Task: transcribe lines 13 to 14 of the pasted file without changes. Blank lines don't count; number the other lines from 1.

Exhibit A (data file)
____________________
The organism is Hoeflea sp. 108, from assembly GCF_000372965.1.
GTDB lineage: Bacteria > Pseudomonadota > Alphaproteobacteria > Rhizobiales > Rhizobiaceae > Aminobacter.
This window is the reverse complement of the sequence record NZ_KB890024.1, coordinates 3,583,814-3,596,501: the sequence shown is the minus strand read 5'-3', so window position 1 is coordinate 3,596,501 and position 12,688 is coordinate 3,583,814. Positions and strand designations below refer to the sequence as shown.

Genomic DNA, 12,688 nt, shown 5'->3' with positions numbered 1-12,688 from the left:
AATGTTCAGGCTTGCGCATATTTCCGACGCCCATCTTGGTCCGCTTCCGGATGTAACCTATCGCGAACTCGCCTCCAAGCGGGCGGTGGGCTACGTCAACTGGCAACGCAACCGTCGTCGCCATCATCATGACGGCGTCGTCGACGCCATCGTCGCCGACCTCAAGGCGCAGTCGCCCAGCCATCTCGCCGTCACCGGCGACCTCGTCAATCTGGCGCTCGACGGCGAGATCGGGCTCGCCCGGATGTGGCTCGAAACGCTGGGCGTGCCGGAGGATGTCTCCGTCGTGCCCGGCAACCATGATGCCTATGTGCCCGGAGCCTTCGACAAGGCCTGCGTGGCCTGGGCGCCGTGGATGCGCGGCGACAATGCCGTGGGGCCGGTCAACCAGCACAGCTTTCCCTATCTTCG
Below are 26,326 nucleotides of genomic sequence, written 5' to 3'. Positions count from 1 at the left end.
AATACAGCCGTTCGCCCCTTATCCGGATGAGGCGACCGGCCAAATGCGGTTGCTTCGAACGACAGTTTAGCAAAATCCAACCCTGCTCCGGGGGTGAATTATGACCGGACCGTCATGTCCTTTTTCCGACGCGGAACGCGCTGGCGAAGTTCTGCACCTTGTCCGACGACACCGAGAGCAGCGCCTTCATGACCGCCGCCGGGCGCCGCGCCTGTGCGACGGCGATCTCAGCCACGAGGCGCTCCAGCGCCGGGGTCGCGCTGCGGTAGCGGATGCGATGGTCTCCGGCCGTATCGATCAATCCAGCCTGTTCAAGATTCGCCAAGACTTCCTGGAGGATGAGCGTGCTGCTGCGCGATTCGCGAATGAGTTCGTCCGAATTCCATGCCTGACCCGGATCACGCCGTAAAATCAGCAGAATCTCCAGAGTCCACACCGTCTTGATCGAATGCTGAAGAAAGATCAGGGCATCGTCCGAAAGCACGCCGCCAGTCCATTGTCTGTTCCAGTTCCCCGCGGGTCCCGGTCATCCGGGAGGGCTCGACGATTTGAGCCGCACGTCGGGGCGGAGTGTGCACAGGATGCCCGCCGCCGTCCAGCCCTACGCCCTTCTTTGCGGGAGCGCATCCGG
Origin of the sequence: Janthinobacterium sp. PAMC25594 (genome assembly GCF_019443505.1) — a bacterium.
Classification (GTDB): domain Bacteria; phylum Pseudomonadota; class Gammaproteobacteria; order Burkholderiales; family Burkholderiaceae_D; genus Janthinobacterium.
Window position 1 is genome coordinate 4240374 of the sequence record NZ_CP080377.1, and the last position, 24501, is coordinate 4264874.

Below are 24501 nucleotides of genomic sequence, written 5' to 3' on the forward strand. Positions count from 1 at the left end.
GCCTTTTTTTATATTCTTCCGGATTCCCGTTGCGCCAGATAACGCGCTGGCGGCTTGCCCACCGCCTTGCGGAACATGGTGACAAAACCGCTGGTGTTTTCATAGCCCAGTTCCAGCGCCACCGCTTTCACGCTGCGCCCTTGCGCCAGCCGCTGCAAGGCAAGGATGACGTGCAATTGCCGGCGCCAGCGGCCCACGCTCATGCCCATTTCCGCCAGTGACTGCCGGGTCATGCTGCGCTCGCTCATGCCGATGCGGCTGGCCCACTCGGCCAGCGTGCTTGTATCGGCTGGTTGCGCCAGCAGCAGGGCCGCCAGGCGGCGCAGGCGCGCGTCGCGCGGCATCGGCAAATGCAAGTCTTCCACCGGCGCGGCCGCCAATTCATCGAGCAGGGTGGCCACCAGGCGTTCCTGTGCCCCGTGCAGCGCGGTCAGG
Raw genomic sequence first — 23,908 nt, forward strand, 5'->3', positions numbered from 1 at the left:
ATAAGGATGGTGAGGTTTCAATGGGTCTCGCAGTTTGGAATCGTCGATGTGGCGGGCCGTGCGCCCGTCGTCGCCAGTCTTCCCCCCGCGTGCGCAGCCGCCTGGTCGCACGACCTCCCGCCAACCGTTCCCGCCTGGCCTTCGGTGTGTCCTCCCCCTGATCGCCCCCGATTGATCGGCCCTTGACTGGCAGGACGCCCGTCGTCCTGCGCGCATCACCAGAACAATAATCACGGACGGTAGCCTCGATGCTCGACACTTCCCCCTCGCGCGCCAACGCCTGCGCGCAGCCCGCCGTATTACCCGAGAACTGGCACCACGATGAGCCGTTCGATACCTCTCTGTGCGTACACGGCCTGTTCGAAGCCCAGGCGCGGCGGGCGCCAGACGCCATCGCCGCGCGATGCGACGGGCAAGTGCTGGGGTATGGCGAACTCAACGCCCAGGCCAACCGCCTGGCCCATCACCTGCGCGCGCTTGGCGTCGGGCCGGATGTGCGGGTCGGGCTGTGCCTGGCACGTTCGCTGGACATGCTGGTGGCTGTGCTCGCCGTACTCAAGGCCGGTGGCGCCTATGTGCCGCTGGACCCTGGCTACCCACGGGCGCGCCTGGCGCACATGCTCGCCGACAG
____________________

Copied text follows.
Raw genomic sequence first — 23,908 nt, forward strand, 5'->3', positions numbered from 1 at the left:
ATAAGGATGGTGAGGTTTCAATGGGTCTCGCAGTTTGGAATCGTCGATGTGGCGGGCCGTGCGCCCGTCGTCGCCAGTCTTCCCCCCGCGTGCGCAGCCGCCTGGTCGCACGACCTCCCGCCAACCGTTCCCGCCTGGCCTTCGGTGTGTCCTCCCCCTGATCGCCCCCGATTGATCGGCCCTTGACTGGCAGGACGCCCGTCGTCCTGCGCGCATCACCAGAACAATAATCACGGACGGTAGCCTCGATGCTCGACACTTCCCCCTCGCGCGCCAACGCCTGCGCGCAGCCCGCCGTATTACCCGAGAACTGGCACCACGATGAGCCGTTCGATACCTCTCTGTGCGTACACGGCCTGTTCGAAGCCCAGGCGCGGCGGGCGCCAGACGCCATCGCCGCGCGATGCGACGGGCAAGTGCTGGGGTATGGCGAACTCAACGCCCAGGCCAACCGCCTGGCCCATCACCTGCGCGCGCTTGGCGTCGGGCCGGATGTGCGGGTCGGGCTGTGCCTGGCACGTTCGCTGGACATGCTGGTGGCTGTGCTCGCCGTACTCAAGGCCGGTGGCGCCTATGTGCCGCTGGACCCTGGCTACCCACGGGCGCGCCTGGCGCACATGCTCGCCGACAG